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Pakistan's Empty Tough-Talk on the Taliban

3:01 PM, Aug 14, 2009 • By BILL ROGGIO
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For all of the tough talk from Paksitan on defeating al Qaeda and the Taliban in their strongholds int he northwest, the latest strategy shows just how unserious the government is when it comes to taking on the Taliban. Syed Saleem Shahzad is a Pakistan-based reporter and has been ahead of the story there for year. According to him, the government is backing one Taliban warlord to defeat the main Taliban warlord:

As part of this strategy, the government is backing Taliban leader Baitullah Mehsud's rival Haji Turkestan Bhittani's tribe, which has in recent days been battling Mehsud's tribe in its South Waziristan stronghold, while the army has pounded the Mehsud tribe's mountain sanctuaries...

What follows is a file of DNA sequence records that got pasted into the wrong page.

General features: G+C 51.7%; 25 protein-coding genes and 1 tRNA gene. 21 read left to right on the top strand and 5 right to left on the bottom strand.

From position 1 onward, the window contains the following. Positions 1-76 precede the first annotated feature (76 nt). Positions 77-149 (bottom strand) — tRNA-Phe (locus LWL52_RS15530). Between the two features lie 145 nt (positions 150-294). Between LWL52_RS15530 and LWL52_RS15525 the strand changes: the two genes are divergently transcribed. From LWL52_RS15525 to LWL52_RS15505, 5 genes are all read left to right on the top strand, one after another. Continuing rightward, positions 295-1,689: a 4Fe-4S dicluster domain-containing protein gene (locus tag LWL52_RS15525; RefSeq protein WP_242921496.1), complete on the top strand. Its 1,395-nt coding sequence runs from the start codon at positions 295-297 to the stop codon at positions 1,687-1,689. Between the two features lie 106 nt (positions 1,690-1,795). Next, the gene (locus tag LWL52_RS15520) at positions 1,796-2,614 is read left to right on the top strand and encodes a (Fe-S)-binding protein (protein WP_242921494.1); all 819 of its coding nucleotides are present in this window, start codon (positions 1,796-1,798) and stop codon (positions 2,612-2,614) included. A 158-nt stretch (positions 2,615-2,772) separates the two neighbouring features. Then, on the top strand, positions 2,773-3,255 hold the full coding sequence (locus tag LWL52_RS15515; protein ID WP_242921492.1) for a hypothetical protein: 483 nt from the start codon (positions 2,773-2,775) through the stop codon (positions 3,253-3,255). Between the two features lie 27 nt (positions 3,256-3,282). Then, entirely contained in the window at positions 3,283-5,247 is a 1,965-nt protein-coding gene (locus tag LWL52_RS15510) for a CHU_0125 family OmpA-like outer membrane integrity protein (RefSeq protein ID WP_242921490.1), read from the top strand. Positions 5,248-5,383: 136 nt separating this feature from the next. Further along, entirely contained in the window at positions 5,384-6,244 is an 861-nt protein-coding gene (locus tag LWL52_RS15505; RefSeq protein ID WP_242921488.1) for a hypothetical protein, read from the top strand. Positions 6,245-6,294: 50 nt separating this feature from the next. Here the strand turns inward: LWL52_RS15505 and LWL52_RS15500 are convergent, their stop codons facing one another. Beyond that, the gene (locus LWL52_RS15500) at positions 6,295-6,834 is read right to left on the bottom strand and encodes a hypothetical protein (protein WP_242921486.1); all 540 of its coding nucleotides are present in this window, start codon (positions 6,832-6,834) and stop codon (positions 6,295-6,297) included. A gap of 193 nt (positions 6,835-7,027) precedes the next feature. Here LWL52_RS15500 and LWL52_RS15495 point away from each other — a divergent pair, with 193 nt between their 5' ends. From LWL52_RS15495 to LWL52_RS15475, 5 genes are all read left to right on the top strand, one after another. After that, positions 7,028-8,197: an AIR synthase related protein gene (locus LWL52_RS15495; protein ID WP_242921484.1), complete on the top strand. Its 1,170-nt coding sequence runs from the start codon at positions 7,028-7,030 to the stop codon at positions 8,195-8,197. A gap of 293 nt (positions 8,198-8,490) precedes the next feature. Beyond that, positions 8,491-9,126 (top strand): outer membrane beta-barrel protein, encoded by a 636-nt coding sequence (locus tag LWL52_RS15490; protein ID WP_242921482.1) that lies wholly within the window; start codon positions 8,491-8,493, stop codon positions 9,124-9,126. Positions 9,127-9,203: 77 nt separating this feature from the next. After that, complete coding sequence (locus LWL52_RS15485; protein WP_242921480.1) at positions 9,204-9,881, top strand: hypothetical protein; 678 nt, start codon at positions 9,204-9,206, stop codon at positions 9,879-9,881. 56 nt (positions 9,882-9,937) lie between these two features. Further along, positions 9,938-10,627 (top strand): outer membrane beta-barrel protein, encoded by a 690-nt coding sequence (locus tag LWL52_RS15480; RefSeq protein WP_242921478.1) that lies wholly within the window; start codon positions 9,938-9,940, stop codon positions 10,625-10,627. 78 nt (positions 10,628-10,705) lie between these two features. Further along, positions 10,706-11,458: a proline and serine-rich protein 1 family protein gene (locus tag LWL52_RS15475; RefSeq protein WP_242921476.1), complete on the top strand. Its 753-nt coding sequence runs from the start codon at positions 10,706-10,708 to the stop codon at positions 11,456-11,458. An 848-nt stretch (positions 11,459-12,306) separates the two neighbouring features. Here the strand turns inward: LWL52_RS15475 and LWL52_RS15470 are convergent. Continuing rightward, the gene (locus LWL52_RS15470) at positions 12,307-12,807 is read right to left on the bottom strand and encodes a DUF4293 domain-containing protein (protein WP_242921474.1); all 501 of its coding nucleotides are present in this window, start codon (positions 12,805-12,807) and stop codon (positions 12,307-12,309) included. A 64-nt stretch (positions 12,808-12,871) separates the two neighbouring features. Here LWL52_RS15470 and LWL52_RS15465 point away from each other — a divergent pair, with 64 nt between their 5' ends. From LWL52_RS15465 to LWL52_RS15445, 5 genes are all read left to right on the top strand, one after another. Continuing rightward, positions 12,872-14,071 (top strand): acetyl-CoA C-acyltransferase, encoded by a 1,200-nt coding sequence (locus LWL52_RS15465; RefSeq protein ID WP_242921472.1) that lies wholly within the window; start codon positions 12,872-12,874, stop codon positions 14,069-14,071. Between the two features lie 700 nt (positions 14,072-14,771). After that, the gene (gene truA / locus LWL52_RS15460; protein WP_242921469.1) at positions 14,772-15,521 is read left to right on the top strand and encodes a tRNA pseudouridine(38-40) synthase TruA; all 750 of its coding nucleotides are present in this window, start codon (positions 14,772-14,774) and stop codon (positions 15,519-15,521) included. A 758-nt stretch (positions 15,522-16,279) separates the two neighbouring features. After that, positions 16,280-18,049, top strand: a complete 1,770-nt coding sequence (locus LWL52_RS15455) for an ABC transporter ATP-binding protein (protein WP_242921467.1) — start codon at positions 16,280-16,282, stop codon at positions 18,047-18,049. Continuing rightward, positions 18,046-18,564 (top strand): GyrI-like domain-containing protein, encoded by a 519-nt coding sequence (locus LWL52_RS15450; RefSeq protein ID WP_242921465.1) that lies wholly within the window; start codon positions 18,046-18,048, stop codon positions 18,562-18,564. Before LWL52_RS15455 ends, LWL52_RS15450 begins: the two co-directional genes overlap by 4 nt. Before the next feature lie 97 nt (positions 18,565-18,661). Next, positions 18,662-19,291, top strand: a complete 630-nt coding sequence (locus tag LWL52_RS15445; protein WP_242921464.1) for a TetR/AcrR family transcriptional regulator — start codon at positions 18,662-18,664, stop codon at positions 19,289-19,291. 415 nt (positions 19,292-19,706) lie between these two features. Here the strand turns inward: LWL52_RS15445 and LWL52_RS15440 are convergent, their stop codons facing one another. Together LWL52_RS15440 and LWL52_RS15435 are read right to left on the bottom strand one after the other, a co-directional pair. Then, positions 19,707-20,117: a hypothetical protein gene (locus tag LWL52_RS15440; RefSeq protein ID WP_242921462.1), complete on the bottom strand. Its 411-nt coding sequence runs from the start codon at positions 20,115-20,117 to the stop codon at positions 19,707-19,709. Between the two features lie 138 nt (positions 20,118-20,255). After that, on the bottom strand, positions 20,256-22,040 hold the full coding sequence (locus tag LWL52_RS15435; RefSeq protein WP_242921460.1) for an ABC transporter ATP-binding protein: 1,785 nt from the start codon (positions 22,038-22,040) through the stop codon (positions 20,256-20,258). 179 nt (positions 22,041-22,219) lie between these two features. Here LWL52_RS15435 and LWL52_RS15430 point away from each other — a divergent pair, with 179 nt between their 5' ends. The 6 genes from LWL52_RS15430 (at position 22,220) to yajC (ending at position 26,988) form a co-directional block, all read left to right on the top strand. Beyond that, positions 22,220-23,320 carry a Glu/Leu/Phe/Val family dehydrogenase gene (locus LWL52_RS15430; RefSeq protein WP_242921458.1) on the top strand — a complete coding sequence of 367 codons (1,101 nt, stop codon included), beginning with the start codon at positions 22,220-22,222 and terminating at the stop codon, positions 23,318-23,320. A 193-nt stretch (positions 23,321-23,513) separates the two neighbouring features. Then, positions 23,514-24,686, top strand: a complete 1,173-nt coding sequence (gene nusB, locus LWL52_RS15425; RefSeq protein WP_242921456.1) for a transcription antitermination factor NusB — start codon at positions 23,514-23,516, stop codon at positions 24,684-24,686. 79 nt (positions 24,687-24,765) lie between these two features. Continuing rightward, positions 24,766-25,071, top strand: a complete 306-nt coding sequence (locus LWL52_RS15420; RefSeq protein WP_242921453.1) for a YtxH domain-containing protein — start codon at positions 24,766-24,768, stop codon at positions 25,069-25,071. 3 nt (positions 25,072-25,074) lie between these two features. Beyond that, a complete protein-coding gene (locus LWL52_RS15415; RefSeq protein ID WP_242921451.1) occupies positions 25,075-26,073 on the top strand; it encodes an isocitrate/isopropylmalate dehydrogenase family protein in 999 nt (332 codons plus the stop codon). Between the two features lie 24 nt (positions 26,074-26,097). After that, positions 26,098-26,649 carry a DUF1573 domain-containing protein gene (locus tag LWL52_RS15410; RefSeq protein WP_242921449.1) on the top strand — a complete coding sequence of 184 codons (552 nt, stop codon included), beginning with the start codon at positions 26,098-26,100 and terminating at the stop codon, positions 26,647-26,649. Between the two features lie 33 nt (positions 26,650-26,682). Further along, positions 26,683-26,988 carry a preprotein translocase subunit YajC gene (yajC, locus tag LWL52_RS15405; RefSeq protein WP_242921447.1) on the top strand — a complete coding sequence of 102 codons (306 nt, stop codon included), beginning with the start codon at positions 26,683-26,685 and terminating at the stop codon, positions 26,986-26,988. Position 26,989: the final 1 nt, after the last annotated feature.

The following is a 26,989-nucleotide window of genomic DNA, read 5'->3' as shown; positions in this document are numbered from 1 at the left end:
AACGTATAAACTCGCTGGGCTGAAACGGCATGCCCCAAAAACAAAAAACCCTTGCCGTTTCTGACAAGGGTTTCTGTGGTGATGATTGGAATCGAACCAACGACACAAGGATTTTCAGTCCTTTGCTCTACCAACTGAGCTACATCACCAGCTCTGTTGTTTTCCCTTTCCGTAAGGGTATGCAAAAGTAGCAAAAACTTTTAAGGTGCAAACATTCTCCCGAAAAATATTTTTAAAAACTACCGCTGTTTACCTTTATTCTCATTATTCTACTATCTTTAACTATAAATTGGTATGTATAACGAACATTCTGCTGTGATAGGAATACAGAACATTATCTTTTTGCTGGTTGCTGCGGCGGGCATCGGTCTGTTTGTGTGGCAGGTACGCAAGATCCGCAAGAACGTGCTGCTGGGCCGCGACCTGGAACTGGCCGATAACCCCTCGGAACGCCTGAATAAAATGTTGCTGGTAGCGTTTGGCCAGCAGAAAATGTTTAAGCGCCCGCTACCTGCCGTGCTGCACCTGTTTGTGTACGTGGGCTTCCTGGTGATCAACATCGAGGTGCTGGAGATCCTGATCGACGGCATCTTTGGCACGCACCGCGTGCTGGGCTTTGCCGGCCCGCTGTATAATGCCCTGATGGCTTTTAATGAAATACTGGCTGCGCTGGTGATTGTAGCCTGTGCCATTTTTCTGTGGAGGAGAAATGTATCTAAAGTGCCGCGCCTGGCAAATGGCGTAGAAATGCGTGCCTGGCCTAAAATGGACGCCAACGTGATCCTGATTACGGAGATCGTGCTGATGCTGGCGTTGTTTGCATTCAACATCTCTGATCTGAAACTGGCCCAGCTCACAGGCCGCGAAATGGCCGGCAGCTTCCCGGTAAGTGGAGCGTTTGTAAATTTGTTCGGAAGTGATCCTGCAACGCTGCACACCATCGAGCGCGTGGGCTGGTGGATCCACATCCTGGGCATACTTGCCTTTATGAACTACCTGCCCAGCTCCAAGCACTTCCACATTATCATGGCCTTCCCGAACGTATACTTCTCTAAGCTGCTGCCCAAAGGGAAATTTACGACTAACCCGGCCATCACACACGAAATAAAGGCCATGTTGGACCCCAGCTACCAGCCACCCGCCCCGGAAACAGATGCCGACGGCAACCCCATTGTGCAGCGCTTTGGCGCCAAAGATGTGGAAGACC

The government wants Turkestan's men to take control of Mehsud's stronghold, dismantle terrorist training camps and slay of Uzbek militiamen commanded by Mehsud's ally Qari Tahir Yuldeshiv. The ground deployment of the Pakistani armed forces would be the second step of the government's strategy, which would aim to route Al-Qaeda in the tribal areas.

Here's the problem, Haji Turkestan Bhittani is really not much better than al Qaeda ally Baitullah Mehsud. He and his Taliban confederation, the Abdullah Mehsud Group, which is named after a former Guantanamo Bay detainee who immediately returned to Pakistan and fought the U.S. military, have vowed to continue attacks in Afghanistan even if his forces defeat Baitullah's.

The odds of the Abdullah Mehsud Group ejecting Baitullah and his allies forces from South Waziristan are slight at best; he just doesn't possess the manpower or enjoy tribal support. Even if he did somehow win, the odds of him removing al Qaeda and the Uzbeks are even slighter.

The Pakistanis continue to try to look to replace the Taliban leaders that have turned against them with ones they believe are far more agreeable. This can be seen in the recent history of South Waziristan. The government cut deals with Baitullah's predecessor, Abdullah Mehsud, before he was killed in a shootout in 2007. The government also viewed Abdullah's predecessor, Nek Mohammed, as someone who could be dealt with before he was killed during a U.S. Predator strike in 2004. Why they believe Bhittani would be any different isn't clear.